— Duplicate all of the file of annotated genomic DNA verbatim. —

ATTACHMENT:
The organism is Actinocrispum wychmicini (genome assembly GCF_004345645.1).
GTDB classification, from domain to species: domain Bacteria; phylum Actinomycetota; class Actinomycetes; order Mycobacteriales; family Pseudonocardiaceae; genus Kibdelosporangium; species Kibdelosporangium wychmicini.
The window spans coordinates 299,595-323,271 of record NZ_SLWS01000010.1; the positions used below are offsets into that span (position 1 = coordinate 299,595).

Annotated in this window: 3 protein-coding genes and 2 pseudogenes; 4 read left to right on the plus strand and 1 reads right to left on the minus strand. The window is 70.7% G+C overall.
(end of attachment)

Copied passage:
The organism is Actinocrispum wychmicini (genome assembly GCF_004345645.1).
GTDB classification, from domain to species: domain Bacteria; phylum Actinomycetota; class Actinomycetes; order Mycobacteriales; family Pseudonocardiaceae; genus Kibdelosporangium; species Kibdelosporangium wychmicini.
The window spans coordinates 299,595-323,271 of record NZ_SLWS01000010.1; the positions used below are offsets into that span (position 1 = coordinate 299,595).

Annotated in this window: 3 protein-coding genes and 2 pseudogenes; 4 read left to right on the plus strand and 1 reads right to left on the minus strand. The window is 70.7% G+C overall.